Self-employment can be tricky as a US expat. It’s difficult to know who the IRS actually considers self-employed and if you are classified as such, how will you be taxed? Expats often have slightly unique situations—such as working a full-time job and earning additional money ‘on the side’. So let’s take a closer look at the top 5 things you need to know if you are (or may be!) a self-employed American living overseas.
1. What is a self-employed individual?
As a general rule, you are not treated as self-employed for US tax purposes if you are categorized as an employee. So this means that if you work for a foreign or US employer and are considered an employee, you are not self-employed and you do not need to pay self-employment tax. If you are self-employed, you must file a US tax return if your income exceeds $400 (yes, you read that right—only $400!).
2. What is self-employment tax?
Essentially, self-employment tax is your Social Security and Medicare payments to the US. The current rate is 15.3% and you can pay these taxes at the time taxes are due or pay estimated quarterly payments throughout the year. Remember that if you are paying at the end of the tax year, you must pay any taxes owed by April 15th, (not the expat tax deadline of June 15th), as this is when penalties and interest begin to accrue.
3. Where do I make my Social Security payments?
No matter how you earn your income, Social Security payments must always be paid to someone! You may actually be subjected to the dreaded dual taxation—meaning, you pay Social Security taxes to both the US and your host country.
To prevent this, the US has entered into agreements with 24 countries that determine which country you pay Social Security to—so it is important to know if your host country has such an agreement and t also check the fine print!
For example, the US-UK agreement says that if you’re self-employed and you only want to pay into the UK national insurance system, you actually have to volunteer or opt out of the US Social Security system. If you don’t do that, you’re still required to pay into both systems.
However, in general, if you’re self-employed and working overseas you’ll pay into the US Social Security system. If you work primarily for a foreign employer, you’ll most likely pay into the system of your country of residence.
4. What if I earn money on the side?
As noted above, if you are a regular employee overseas, you will not be taxed as self-employed. But that doesn’t mean your additional earnings are tax-free! While additional income doesn’t automatically classify you self-employed in the eyes of the US, you will still need to be report it on your Form 1040. And as you may have guessed, it is taxable in the US!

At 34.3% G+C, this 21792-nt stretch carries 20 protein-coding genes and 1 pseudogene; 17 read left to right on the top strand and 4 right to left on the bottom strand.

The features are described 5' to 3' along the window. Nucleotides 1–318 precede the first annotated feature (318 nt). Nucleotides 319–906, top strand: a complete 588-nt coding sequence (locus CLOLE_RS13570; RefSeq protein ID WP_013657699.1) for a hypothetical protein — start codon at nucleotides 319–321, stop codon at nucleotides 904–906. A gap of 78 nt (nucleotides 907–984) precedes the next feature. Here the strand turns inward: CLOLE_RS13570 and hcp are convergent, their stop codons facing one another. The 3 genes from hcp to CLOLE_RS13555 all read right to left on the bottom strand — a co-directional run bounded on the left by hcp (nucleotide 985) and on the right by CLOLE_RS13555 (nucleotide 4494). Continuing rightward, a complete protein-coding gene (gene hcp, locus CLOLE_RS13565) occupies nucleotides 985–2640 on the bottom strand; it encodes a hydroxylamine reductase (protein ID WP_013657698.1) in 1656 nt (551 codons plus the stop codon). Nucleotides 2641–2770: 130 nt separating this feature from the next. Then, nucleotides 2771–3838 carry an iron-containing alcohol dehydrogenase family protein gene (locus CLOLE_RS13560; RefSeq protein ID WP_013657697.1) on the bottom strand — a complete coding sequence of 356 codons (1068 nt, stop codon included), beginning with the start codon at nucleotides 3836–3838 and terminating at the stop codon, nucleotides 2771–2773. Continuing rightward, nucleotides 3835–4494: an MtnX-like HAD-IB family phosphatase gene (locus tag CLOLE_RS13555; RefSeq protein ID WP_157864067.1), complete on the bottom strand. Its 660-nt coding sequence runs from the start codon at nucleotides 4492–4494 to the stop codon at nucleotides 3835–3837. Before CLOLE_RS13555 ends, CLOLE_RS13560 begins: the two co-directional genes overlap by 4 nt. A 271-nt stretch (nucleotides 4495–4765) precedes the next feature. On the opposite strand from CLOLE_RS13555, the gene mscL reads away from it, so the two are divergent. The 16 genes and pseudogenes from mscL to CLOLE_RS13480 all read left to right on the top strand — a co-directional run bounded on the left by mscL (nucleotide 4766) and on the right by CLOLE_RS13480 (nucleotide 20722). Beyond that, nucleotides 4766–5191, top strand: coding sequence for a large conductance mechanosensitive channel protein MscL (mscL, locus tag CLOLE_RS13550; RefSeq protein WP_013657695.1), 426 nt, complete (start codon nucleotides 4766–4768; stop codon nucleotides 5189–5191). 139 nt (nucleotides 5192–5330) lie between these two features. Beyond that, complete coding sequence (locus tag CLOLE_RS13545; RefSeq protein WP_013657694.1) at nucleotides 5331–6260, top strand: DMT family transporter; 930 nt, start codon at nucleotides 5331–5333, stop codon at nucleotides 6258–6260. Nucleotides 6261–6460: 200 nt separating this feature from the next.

5. Can I exclude my additional income from taxation?
The good news here is that your additional income will be included in your foreign sourced income, which may be excluded from US tax liability. Using the Foreign Earned Income Exclusion, you can exclude up to $100,800 from US taxes (in 2015). So as long as your total income doesn’t exceed the $100,800 threshold, you will not owe any taxes on the additional income you earn. Remember that in order to be eligible to use the Foreign Earned Income Exclusion, you must qualify as a US expat by passing one of two residency tests: the Physical Presence test or the Bona Fide Residence test.
Any additional money earned in the US or from a US source is not ‘foreign earned’ and therefore cannot be excluded with the Foreign Earned Income Exclusion.
If you have any questions about your income, how to report it or what taxes you will be required to pay, we highly recommend that you speak to an expat tax professional.
Failure to pay US taxes can result in steep penalties and excessive interest!
This post was written by David McKeegan, co-founder of Greenback Expat Tax Services. Greenback specializes in the preparation of US expat taxes for Americans living abroad. Greenback offers straightforward pricing, a simple, hassle-free process, and CPAs and IRS Enrolled Agents who have extensive experience in the field of expat tax preparation.
For more information about Greenback Expat Tax Services or your US expat tax obligations, please contact us or visit www.greenbacktaxservices.com.
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